Local and regional transportation planners often consider two distinct options—people driving to and from work, or people using mass transit. But the rise of shared transportation modes—including ride-sourcing services such as Uber or Lyft, car-sharing companies such as Zipcar, and bike-sharing programs—is rapidly changing that by creating new options for commuters, according to panelists at a recent conference in Washington, D.C., sponsored by the Eno Center for Transportation, a Washington-based nonprofit charitable foundation seeking improvement in transportation and its public and private leadership.

The conference participants, who included a range of experts from private sector transportation companies and public sector agencies, said it is imperative for government transportation officials to figure out how to adapt to changes in the industry.

The answer, they agreed, is to move to what Timothy Papandreou, chief innovation officer for the San Francisco Municipal Transportation Agency, called a “shared-mobility ecosystem.” Such multimodal systems would combine public and private resources and integrate sharing options with public transit rather than compete against one another. All these transportation choices could be bundled into one common smartphone app, allowing commuters to select the option that is cheapest or most convenient, or both—or to combine multiple options in one trip for optimal efficiency.

“We really have to move forward and past this binary policy system we have now,” said Papandreou. The explosive growth of Uber and other providers, and their rapid embrace by the public, has caught planners by surprise, he said. “The demographic shift and culture change have been much faster than we thought was physically possible.”

Moving rapidly to develop systems incorporating shared transportation will help cities reduce congestion, panelists said, while also filling in gaps in transit systems that make it difficult for residents of underserved areas to get around.

The ultimate benefit to cities is to “dial down the need for a car,” said Sharon Feigon, executive director of the Shared-Use Mobility Center, a Chicago-based nonprofit that fosters collaboration between the sharing economy and transit agencies.

Feigon cited a study by the American Public Transportation Association that found shared transportation modes tend to complement public transit systems rather than compete with them. The more that commuters use sharing options, the more likely they are to use public transit, and the less likely they are to own a car. In addition, use of ride-sourcing services such as Uber tends to peak at night and replace car trips for social purposes, while public transit use peaks during commuting hours.

Andrew Salzberg, Uber’s global mobility policy leader, said ride-sourcing services provide a safety net for users of public transit, helping them with situations such as having to spend an unexpected late night at work. The New York–based Salzberg said he is one of those multimodal commuters, even though he gets free rides from Uber as a perk. “I use the subway during the day,” he said. “It’s more convenient.”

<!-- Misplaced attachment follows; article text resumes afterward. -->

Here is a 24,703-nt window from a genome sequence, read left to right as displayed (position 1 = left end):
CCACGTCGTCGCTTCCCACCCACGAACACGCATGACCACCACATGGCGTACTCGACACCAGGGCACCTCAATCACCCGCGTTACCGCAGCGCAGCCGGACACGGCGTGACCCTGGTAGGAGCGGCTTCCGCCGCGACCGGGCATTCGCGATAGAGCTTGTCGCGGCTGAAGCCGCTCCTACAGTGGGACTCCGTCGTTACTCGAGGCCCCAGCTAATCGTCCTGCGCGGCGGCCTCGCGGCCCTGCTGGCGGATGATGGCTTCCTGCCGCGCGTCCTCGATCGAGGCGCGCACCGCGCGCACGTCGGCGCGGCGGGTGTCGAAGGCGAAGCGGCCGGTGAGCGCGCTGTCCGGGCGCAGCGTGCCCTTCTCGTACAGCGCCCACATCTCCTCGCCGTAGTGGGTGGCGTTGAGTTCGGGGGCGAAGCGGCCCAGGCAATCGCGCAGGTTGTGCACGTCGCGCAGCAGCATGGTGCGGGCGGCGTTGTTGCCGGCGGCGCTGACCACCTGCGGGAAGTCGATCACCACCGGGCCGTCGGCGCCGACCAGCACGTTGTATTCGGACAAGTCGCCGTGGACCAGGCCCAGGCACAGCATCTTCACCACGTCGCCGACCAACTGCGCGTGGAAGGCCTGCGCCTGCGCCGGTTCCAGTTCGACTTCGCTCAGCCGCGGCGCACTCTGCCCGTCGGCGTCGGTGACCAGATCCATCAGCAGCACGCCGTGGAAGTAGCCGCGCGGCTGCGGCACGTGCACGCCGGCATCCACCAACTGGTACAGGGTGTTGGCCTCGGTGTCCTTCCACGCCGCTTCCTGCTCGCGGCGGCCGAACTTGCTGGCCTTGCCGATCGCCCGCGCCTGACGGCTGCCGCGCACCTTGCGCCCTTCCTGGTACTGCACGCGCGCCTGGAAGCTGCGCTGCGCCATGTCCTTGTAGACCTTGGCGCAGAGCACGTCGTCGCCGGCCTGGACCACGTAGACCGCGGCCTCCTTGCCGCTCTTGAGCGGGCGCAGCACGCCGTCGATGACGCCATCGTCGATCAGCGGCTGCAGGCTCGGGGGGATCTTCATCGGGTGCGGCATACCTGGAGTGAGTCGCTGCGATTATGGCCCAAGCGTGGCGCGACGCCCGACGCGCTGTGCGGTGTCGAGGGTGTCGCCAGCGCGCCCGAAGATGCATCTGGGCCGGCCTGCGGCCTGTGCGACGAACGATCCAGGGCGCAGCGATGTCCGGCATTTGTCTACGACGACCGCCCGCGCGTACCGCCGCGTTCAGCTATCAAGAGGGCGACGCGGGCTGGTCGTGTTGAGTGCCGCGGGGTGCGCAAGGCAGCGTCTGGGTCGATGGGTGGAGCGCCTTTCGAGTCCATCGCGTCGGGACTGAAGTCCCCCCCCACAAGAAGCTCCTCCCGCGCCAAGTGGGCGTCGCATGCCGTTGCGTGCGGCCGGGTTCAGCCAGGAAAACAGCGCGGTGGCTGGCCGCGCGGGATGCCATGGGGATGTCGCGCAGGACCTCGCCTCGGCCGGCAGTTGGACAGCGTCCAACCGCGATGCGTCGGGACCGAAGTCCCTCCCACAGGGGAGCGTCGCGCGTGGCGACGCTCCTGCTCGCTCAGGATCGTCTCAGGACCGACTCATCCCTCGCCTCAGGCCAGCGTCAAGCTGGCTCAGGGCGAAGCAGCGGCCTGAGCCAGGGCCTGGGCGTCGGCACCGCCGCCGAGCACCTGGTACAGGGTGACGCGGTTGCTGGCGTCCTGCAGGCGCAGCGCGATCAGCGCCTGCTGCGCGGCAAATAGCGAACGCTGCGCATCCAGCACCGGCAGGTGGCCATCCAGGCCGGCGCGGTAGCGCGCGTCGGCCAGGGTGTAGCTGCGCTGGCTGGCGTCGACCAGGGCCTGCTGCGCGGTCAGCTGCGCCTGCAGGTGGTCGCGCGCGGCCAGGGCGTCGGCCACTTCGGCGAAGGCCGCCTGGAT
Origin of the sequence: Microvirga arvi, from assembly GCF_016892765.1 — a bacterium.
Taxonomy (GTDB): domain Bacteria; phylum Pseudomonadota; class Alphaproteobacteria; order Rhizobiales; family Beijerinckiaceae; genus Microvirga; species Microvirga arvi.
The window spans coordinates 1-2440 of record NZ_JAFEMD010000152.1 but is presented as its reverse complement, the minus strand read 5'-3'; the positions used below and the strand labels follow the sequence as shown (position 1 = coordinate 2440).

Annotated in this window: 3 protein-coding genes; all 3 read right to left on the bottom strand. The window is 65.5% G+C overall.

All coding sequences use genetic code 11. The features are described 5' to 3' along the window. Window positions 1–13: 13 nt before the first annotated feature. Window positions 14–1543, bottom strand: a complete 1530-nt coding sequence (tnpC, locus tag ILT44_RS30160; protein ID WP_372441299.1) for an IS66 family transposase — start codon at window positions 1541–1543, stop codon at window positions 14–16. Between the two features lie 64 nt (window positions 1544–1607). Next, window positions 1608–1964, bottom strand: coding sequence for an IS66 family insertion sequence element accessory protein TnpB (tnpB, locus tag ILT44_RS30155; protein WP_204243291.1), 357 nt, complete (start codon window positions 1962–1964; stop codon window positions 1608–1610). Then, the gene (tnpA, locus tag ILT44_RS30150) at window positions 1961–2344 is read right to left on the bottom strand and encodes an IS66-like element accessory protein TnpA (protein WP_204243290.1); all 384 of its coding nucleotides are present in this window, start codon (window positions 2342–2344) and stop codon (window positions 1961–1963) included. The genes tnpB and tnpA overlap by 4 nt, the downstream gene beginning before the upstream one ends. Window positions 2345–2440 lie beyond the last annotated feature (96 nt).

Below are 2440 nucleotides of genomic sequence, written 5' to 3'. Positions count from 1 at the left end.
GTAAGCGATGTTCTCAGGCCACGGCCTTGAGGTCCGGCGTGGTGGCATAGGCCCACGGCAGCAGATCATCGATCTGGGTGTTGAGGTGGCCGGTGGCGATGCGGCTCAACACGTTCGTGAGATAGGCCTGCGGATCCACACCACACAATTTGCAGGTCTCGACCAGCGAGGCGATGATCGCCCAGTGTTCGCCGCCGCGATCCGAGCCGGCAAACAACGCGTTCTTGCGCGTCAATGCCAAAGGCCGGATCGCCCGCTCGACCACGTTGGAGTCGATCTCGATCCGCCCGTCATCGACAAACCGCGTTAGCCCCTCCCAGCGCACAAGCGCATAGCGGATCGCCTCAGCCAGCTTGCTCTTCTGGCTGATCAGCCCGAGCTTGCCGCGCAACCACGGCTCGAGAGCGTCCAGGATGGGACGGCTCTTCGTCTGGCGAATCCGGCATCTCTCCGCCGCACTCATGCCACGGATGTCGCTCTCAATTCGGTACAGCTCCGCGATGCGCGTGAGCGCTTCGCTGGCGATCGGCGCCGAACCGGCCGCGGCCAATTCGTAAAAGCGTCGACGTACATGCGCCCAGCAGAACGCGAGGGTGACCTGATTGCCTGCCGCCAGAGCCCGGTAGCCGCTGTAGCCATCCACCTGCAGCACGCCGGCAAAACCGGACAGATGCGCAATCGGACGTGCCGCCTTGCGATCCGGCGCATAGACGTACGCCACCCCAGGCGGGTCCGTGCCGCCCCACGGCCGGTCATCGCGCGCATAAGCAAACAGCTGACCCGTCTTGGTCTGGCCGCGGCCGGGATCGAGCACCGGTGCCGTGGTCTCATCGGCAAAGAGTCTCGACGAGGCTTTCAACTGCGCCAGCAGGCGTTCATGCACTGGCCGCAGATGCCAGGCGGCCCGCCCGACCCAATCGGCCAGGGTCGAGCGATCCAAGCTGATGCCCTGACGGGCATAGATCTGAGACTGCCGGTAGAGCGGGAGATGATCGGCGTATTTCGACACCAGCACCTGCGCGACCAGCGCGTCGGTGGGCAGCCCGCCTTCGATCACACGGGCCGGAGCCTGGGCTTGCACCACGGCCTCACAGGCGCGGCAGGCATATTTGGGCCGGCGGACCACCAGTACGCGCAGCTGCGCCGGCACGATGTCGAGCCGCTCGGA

But the panelists also noted that transit agencies face major challenges in fitting private sector sharing modes into an integrated system. For one, users of shared mobility are accustomed to services they can order via smartphone—an option not offered by most public transit systems.

“A lot of the challenge is bringing transit agencies up to speed,” said Regina Clewlow, director of transportation research and policy at RideScout, an Austin-based startup that has developed a mobile app for integrating public transit and shared options. “The private companies are bolting ahead at lightning speed.”

What happens to the use data generated by an integrated multimodal system is another tricky issue, panelists noted. Private companies generally have kept their information proprietary to protect their competitive advantage, but some sharing will be necessary in order for planners to optimize the system.

Panelists also noted that local governments need to alter urban planning to facilitate shared transportation options. Emily Castor, who leads Lyft’s efforts to partner with transportation agencies, said planners must create more space for curbside pickup and drop-off. Papandreou went further, saying planners need to convert existing parking spaces from use by private vehicles to shared-mobility use.

Papandreou also urged cities to create incentives for use of multimodal systems rather than private cars. “We should start looking at developments with zero parking,” he said.

At the same time, he said, cities have to look for ways to make shared options more affordable. Even in San Francisco, one of the leaders in shared transportation options, daily use amounts to only about 2 percent of local trips, he said. “It’s still too expensive to use for most people,” he said.